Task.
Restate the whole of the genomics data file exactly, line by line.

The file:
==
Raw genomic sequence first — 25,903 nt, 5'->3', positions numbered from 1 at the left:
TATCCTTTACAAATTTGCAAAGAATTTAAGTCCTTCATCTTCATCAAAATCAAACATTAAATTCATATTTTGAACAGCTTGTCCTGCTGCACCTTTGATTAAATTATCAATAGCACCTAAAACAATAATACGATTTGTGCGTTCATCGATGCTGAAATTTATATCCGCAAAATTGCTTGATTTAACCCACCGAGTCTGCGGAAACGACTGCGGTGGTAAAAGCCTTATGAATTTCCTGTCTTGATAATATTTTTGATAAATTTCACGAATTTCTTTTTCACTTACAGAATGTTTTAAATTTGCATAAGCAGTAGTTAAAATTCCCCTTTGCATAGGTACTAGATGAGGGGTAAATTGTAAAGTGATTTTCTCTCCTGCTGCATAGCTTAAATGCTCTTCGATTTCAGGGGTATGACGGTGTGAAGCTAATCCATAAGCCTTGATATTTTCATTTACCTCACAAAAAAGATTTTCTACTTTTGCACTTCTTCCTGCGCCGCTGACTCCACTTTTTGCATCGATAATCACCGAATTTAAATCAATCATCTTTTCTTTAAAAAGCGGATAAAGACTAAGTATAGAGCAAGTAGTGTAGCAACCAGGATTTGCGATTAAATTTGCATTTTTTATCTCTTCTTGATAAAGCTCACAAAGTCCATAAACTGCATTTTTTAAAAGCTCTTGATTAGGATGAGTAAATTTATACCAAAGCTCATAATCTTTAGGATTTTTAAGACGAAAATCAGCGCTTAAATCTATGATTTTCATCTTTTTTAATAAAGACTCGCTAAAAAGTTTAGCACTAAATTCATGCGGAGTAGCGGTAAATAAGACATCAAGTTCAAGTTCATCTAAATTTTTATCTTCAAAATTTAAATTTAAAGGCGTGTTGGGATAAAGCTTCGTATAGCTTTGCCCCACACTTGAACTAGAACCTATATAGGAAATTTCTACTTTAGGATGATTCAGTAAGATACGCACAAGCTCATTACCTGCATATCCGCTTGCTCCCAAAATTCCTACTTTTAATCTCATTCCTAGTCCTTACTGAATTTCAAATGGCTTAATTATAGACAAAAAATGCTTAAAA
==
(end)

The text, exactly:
Raw genomic sequence first — 25,903 nt, 5'->3', positions numbered from 1 at the left:
TATCCTTTACAAATTTGCAAAGAATTTAAGTCCTTCATCTTCATCAAAATCAAACATTAAATTCATATTTTGAACAGCTTGTCCTGCTGCACCTTTGATTAAATTATCAATAGCACCTAAAACAATAATACGATTTGTGCGTTCATCGATGCTGAAATTTATATCCGCAAAATTGCTTGATTTAACCCACCGAGTCTGCGGAAACGACTGCGGTGGTAAAAGCCTTATGAATTTCCTGTCTTGATAATATTTTTGATAAATTTCACGAATTTCTTTTTCACTTACAGAATGTTTTAAATTTGCATAAGCAGTAGTTAAAATTCCCCTTTGCATAGGTACTAGATGAGGGGTAAATTGTAAAGTGATTTTCTCTCCTGCTGCATAGCTTAAATGCTCTTCGATTTCAGGGGTATGACGGTGTGAAGCTAATCCATAAGCCTTGATATTTTCATTTACCTCACAAAAAAGATTTTCTACTTTTGCACTTCTTCCTGCGCCGCTGACTCCACTTTTTGCATCGATAATCACCGAATTTAAATCAATCATCTTTTCTTTAAAAAGCGGATAAAGACTAAGTATAGAGCAAGTAGTGTAGCAACCAGGATTTGCGATTAAATTTGCATTTTTTATCTCTTCTTGATAAAGCTCACAAAGTCCATAAACTGCATTTTTTAAAAGCTCTTGATTAGGATGAGTAAATTTATACCAAAGCTCATAATCTTTAGGATTTTTAAGACGAAAATCAGCGCTTAAATCTATGATTTTCATCTTTTTTAATAAAGACTCGCTAAAAAGTTTAGCACTAAATTCATGCGGAGTAGCGGTAAATAAGACATCAAGTTCAAGTTCATCTAAATTTTTATCTTCAAAATTTAAATTTAAAGGCGTGTTGGGATAAAGCTTCGTATAGCTTTGCCCCACACTTGAACTAGAACCTATATAGGAAATTTCTACTTTAGGATGATTCAGTAAGATACGCACAAGCTCATTACCTGCATATCCGCTTGCTCCCAAAATTCCTACTTTTAATCTCATTCCTAGTCCTTACTGAATTTCAAATGGCTTAATTATAGACAAAAAATGCTTAAAA